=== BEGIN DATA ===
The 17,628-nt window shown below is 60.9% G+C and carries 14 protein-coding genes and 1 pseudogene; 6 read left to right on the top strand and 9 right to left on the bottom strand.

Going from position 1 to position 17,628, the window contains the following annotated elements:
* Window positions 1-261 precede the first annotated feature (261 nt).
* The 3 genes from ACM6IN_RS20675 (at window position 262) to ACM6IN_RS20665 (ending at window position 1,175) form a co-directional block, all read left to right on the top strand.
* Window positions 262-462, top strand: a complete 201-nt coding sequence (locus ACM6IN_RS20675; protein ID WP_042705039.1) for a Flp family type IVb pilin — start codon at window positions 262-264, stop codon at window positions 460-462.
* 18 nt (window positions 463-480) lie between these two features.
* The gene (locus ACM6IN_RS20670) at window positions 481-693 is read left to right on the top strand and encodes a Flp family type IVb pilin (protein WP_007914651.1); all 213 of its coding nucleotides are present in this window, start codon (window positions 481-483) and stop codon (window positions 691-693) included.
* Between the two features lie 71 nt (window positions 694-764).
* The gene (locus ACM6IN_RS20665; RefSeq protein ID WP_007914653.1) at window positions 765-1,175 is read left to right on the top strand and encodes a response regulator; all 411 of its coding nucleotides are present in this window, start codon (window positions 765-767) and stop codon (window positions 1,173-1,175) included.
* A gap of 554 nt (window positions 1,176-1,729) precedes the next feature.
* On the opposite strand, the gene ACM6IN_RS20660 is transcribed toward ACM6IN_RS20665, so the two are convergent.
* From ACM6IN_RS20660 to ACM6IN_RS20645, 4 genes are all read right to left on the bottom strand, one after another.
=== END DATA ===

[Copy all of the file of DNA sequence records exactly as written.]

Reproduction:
The 17,628-nt window shown below is 60.9% G+C and carries 14 protein-coding genes and 1 pseudogene; 6 read left to right on the top strand and 9 right to left on the bottom strand.

Going from position 1 to position 17,628, the window contains the following annotated elements:
* Window positions 1-261 precede the first annotated feature (261 nt).
* The 3 genes from ACM6IN_RS20675 (at window position 262) to ACM6IN_RS20665 (ending at window position 1,175) form a co-directional block, all read left to right on the top strand.
* Window positions 262-462, top strand: a complete 201-nt coding sequence (locus ACM6IN_RS20675; protein ID WP_042705039.1) for a Flp family type IVb pilin — start codon at window positions 262-264, stop codon at window positions 460-462.
* 18 nt (window positions 463-480) lie between these two features.
* The gene (locus ACM6IN_RS20670) at window positions 481-693 is read left to right on the top strand and encodes a Flp family type IVb pilin (protein WP_007914651.1); all 213 of its coding nucleotides are present in this window, start codon (window positions 481-483) and stop codon (window positions 691-693) included.
* Between the two features lie 71 nt (window positions 694-764).
* The gene (locus ACM6IN_RS20665; RefSeq protein ID WP_007914653.1) at window positions 765-1,175 is read left to right on the top strand and encodes a response regulator; all 411 of its coding nucleotides are present in this window, start codon (window positions 765-767) and stop codon (window positions 1,173-1,175) included.
* A gap of 554 nt (window positions 1,176-1,729) precedes the next feature.
* On the opposite strand, the gene ACM6IN_RS20660 is transcribed toward ACM6IN_RS20665, so the two are convergent.
* From ACM6IN_RS20660 to ACM6IN_RS20645, 4 genes are all read right to left on the bottom strand, one after another.